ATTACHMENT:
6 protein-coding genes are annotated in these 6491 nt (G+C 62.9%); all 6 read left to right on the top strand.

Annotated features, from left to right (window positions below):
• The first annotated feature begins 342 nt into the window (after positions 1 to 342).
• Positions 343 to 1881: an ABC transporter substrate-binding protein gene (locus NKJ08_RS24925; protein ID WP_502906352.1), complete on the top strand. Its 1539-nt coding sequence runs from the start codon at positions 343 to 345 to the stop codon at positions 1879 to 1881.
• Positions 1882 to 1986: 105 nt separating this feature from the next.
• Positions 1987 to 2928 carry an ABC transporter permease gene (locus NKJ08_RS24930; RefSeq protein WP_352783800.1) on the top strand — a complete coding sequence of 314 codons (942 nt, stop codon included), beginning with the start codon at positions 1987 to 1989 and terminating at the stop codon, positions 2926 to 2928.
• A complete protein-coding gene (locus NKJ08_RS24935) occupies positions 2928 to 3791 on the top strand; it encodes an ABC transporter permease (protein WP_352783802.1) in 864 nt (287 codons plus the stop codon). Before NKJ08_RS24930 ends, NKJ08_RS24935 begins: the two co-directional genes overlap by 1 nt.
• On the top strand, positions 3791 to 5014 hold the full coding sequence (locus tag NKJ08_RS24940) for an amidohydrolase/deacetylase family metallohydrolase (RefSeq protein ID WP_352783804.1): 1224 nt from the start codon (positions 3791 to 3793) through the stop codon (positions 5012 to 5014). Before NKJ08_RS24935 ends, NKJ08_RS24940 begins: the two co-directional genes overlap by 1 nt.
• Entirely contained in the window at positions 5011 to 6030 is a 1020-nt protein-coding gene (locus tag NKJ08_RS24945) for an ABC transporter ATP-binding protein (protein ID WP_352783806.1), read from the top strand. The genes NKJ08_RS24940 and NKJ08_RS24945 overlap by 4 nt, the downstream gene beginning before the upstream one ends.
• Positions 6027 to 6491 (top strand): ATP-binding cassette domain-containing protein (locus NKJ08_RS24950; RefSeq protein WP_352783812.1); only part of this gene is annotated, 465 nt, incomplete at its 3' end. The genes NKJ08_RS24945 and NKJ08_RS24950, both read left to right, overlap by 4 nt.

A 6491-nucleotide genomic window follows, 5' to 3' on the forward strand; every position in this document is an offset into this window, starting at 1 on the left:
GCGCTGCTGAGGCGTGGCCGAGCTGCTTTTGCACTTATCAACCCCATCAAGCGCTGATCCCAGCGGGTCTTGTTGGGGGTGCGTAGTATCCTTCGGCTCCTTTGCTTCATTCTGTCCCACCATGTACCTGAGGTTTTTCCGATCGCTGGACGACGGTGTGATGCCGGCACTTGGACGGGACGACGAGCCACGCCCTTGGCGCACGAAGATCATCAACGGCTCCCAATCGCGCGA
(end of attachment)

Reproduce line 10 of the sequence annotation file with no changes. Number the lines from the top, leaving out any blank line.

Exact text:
• Positions 6027 to 6491 (top strand): ATP-binding cassette domain-containing protein (locus NKJ08_RS24950; RefSeq protein WP_352783812.1); only part of this gene is annotated, 465 nt, incomplete at its 3' end. The genes NKJ08_RS24945 and NKJ08_RS24950, both read left to right, overlap by 4 nt.